Suppliers See Climate Change Regulation as Business Risk: Survey

Suppliers See Climate Change Regulation as Business Risk: Survey

An overwhelming majority of supply chain companies believe regulation of greenhouse gas (GHG) emissions is a potential risk to business, according to a Carbon Disclosure Project survey.

Of the 96 percent of suppliers that believe GHG regulation will be a risk, the most common concerns were taxation of emissions and emission limits.

The Carbon Disclosure Project questioned 144 suppliers for its Supply Chain Leadership Collaboration survey. Companies that work with the Collaboration to measure supply chain carbon risks include Cadbury Schweppes, Dell, HP, Imperial Tobacco, L'Oréal, Nestlé, PepsiCo UK & Ireland, Procter & Gamble, Reckitt Benckiser, Tesco and Unilever. Many of the companies report that their supply chain activities account for most of their greenhouse gas emissions.

Of the suppliers surveyed, only 26 percent have set GHG reduction targets, but even more recognize the risks that can come from climate change and what can be done to try to prevent change. Suppliers expect extreme weather changes or patterns to hurt operations and slow productivity, and more than half believe the best way to manage climate-related risks is to cut energy consumption.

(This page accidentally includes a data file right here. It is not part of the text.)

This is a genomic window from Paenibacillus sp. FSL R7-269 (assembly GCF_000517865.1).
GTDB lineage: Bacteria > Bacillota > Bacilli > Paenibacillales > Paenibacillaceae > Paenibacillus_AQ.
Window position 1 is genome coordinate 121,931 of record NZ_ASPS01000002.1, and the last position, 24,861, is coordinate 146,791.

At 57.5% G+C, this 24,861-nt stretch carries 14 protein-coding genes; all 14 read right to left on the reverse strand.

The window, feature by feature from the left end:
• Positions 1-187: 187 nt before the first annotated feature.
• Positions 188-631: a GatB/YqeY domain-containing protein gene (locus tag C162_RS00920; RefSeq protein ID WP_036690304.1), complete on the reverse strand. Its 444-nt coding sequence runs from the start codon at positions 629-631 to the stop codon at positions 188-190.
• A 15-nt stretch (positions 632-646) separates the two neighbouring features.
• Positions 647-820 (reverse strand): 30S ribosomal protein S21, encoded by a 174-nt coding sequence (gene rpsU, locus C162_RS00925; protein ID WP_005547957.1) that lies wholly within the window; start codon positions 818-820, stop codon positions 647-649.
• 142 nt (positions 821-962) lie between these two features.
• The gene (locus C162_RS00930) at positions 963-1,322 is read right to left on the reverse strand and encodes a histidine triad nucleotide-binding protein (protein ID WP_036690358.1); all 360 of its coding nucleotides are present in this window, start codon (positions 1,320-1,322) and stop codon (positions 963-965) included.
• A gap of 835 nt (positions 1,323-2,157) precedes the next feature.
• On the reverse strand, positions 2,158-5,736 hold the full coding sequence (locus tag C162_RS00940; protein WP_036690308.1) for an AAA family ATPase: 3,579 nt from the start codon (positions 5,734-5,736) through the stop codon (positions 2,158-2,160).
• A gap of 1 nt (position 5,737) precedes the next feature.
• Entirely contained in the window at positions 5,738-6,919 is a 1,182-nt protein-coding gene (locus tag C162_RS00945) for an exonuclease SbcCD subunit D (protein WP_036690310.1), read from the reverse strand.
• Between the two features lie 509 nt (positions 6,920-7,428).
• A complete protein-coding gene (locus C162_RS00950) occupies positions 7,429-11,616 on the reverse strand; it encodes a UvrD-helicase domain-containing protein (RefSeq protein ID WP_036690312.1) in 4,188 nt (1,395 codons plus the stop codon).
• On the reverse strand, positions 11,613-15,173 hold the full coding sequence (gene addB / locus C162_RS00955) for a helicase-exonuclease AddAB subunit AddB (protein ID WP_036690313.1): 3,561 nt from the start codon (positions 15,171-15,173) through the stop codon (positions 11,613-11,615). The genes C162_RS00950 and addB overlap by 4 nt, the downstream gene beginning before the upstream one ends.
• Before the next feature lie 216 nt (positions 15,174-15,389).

Not all suppliers measure their own, or any, emissions. Fifty-eight percent report the amount of fossil fuels they burn and how much electricity their purchase, and 12 percent report emission due to their activity but are from sources owned or controlled by others.

Starting May 1, 13 additional companies are taking part in the Supply Chain Leadership Collaboration, and another survey of suppliers will be conducted. New companies include Carrefour, Colgate-Palmolive, Exelon Corporation, Fiji Water, Heinz, IBM, Johnson Controls, Juniper Networks, Kellogg Company, Merrill Lynch & Co., National Grid, SSL International and Vodafone.

"It is only by asking suppliers the right questions that large corporations will be able to manage their supply chain emissions," said Paul Dickinson, CEO of the Carbon Disclosure Project. "Engaging with suppliers is a key first step to understanding carbon liability and to bringing about emissions reductions through the supply chain."